The controversial claims that pyramids had been discovered in Bosnia began in 2005 when Semir Osmanagic (Sam Osmanagich), a Bosnian businessman, publicly claimed that a series of hills in central Bosnia-Herzegovina were in fact man-made pyramids. The claim drew attention because, if true, these would be the first pyramids ever discovered in Europe.
The central site of Osmanagic's assertion is Visocica hill, roughly 18 miles northwest of Sarajevo. Visocica hill, nearly 700 feet high, is very obviously shaped like a pyramid (Figure 1). The area has yielded Neolithic artifacts, but nothing that establishes the presence of an ancient complex society.
While he has proposed other pyramids in the area, Osmanagic eventually dubbed Visocica hill “the Bosnian Pyramid of the Sun,” making it the centerpiece of his theory. Pljesevica Hill, at 350 feet, became “the Pyramid of the Moon.”
In 2006 Osmanagic and an amateur team (volunteers and some hired workers) began drilling wells into the hill, a project that resulted in the discovery of a network of tunnels allegedly constructed with ancient mortar and sandstone blocks (Figure 2). Osmanagic went on to further claim that the pyramid is 2,500 years old. More recently, Osmanagic pushed the date back to 34,000 years and said the pyramid was proof of alien interaction with humanity (Astin, 2017).
Not surprisingly, the claims of a pyramid have been a boon to the local economy. “Over 400,000 people have visited the sites since October 2005” (Woodard, 2006).
The Bosnian Pyramids: Reaction and Evaluation
Osmanagic’s claims were almost immediately met with denunciation and charges of quackery and pseudo-science. Professional Bosnian archaeologists decried the digging and drilling, fearing destruction of legitimate archaeological remains. Anthony Harding, president of the Czech Republic-based European Association of Archaeologists (EAA) called the theory "wacky" and "absurd” (Harding, 2006).
Seven prominent European archaeologists issued a joint declaration condemning the project and the claims. The declaration reads in part:
We, the undersigned professional archaeologists from all parts of Europe, wish to protest strongly at the continuing support by the Bosnian authorities for the so-called “pyramid” project being conducted on hills at and near Visoko. This scheme is a cruel hoax on an unsuspecting public and has no place in the world of genuine science… (Bohannon, 2006)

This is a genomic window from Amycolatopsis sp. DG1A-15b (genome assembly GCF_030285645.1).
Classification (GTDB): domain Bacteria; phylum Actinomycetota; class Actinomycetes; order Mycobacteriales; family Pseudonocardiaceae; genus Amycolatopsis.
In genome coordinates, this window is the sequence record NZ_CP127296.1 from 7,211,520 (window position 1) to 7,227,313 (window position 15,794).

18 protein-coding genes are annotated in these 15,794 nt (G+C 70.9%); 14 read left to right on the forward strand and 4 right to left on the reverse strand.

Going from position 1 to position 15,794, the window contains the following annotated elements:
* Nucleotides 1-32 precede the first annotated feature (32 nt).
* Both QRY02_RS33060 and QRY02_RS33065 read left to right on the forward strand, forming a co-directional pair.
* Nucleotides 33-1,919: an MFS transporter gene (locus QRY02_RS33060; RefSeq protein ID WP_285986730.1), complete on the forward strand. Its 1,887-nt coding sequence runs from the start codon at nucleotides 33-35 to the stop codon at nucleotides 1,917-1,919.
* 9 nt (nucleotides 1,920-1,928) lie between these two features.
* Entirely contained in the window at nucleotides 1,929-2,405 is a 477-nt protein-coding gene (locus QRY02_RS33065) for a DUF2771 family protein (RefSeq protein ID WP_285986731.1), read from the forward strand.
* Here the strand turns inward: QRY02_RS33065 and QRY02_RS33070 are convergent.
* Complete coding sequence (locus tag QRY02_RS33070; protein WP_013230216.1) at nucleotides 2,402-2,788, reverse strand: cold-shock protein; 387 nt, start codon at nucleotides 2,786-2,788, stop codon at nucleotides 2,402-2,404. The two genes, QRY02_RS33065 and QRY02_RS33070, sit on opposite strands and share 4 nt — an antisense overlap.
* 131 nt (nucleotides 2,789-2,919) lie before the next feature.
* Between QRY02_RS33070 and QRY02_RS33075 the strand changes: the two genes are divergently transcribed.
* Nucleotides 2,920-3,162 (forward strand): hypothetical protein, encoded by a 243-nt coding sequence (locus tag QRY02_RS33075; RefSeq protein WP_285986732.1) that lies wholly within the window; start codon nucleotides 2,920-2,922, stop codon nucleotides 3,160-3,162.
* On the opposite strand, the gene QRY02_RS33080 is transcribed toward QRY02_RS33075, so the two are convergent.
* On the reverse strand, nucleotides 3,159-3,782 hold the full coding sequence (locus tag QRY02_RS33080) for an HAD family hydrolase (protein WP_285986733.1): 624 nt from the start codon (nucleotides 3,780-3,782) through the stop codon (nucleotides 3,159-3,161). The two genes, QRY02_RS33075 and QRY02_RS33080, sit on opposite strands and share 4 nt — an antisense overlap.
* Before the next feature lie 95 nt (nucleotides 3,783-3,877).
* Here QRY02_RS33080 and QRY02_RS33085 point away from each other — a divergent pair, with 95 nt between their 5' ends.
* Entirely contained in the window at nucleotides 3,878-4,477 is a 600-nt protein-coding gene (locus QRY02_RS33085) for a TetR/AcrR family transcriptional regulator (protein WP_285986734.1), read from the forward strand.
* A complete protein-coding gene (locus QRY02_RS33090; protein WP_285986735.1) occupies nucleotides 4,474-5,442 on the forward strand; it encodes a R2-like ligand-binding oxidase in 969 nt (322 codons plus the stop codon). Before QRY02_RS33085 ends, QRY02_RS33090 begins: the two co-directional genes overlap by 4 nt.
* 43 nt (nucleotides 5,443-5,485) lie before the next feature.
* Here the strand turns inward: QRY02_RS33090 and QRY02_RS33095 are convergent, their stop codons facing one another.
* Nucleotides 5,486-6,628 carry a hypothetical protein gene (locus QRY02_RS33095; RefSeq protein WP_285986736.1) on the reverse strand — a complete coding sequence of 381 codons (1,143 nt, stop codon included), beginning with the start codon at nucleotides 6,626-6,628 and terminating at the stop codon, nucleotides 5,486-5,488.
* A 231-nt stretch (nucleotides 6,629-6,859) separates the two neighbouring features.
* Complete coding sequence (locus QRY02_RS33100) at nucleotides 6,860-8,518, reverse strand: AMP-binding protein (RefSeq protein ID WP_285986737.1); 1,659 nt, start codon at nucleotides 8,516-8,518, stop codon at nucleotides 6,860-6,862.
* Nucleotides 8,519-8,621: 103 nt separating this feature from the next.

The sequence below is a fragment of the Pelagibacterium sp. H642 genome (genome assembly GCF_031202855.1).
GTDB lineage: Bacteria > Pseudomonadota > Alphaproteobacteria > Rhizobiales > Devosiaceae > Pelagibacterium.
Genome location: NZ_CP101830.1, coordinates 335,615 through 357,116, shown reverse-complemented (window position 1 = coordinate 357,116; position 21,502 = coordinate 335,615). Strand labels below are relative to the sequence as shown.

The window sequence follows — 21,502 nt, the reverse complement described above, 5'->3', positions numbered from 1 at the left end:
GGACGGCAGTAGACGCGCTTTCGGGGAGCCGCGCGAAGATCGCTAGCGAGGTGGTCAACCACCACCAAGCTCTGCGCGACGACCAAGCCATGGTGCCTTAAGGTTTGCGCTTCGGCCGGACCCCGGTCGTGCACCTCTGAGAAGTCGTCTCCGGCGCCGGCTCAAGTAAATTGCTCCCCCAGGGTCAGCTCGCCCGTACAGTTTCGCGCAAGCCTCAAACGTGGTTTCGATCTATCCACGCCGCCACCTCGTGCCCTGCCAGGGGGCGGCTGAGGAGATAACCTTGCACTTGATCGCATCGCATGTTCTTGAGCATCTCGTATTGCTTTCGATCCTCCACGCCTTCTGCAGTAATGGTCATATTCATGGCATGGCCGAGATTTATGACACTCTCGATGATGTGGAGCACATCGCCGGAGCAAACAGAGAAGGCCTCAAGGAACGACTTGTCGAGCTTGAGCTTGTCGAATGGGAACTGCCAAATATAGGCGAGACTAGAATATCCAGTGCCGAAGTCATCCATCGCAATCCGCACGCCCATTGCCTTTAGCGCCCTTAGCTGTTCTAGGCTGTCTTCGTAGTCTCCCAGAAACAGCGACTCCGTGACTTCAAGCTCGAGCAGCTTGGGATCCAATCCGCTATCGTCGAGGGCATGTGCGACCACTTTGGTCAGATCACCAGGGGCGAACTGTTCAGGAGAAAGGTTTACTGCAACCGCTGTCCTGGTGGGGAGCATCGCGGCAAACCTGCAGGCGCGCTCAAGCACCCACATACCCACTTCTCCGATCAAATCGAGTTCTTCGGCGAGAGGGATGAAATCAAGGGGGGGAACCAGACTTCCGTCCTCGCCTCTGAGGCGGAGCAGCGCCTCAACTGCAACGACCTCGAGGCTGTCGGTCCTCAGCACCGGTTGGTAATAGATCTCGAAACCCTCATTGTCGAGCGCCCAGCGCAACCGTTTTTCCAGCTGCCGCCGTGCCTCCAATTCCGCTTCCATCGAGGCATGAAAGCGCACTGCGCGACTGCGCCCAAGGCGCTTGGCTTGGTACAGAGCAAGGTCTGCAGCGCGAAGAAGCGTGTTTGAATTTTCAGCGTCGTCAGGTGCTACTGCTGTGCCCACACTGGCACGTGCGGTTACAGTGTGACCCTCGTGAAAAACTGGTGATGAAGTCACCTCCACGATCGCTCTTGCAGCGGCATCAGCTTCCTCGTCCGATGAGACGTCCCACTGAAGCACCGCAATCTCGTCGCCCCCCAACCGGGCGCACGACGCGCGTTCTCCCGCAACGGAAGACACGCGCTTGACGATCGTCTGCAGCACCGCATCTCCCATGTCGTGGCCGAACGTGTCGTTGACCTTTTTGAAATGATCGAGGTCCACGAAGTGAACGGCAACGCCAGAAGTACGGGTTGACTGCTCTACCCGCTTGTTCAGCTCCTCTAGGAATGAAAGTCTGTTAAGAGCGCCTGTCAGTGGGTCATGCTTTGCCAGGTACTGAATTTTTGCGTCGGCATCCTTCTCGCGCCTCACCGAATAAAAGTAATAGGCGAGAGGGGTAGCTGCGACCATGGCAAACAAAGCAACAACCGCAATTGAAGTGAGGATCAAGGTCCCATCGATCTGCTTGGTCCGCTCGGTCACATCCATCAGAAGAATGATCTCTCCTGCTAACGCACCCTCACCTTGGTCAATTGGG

In an apparent effort to bolster the credibility of Osmanagic’s claims, “the Bosnian Pyramid of the Sun Foundation commissioned a geological team from the University of Tuzla to investigate Visočica” (Wikipedia). The effort backfired, as the team members concluded the hill was a natural formation, “made of clastic sediments of layered composition and varying thickness, and that its shape is a consequence of endodynamical and exodynamical processes in the post-Miocene era” (Wikipedia, translation of Bosnian language sources).
The fact that Osmanagic believes the hills of Bosnia are proof of ancient aliens is not a caricature. He has vocally defended his ideas, which are in essence a hodge-podge of fringe theories and occult theosophical speculation (see Blavatasky). A reporter who interview Osmanagic noted:
His views of world history—described in his books published in Bosnia—are unconventional. In The World of the Maya, which was reprinted in English in the United States, he writes that “Mayan hieroglyphics tell us that their ancestors came from the Pleiades....first arriving at Atlantis where they created an advanced civilization.” He speculates that when a 26,000-year cycle of the Maya calendar is completed in 2012, humankind might be raised to a higher level by vibrations that will “overcome the age of darkness which has been oppressing us.” In another work, Alternative History, he argues that Adolf Hitler and other Nazi leaders escaped to a secret underground base in Antarctica from which they did battle with Adm. Richard Byrd’s 1946 Antarctic expedition.
Obviously, nothing of the sort happened in 2012. Osmanagic also apparently doesn’t realize that the Byrd-UFO Antarctica story, originally based on an interview given to a Spanish-speaking newspaper El Mercurio, is the result of a (deliberate?) mistranslation of what Byrd said (see Summerhayes, 17; see Jordan, Godwin, and Fritze on the Atlantis myth).
Jon Austin, " 'Ancient pyramid' discovery key to Nikola Tesla's communication with aliens, says expert,” The Daily Express (March 1, 2017).
Sean Markey, “Pyramid in Bosnia -- Huge Hoax or Colossal Find?” National Geographic News (May 12, 2006)
Colin Woodard, “The Mystery of Bosnia’s Ancient Pyramids,” Smithsonian Magazine (December 2009)
Declaration from the European Association of Archaeologists (Archived 2011-07-17 at the Wayback Machine, 11 Dec 2006)
John Bohannon, “Researchers Helpless as Bosnian Pyramid Bandwagon Gathers Pace,” Science 22 Dec 2006: Vol. 314, Issue 5807, pp. 1862
Anthony Harding, “Bosnia's rich heritage,” Times Online (25 April 2006)
“Bosnian Pyramid,” Wikipedia
“The Pyramids That Are Not: The Bosnian Pyramids,” Archaeological Fantasies Podcast, Episode 29 (Feb 22, 2016)
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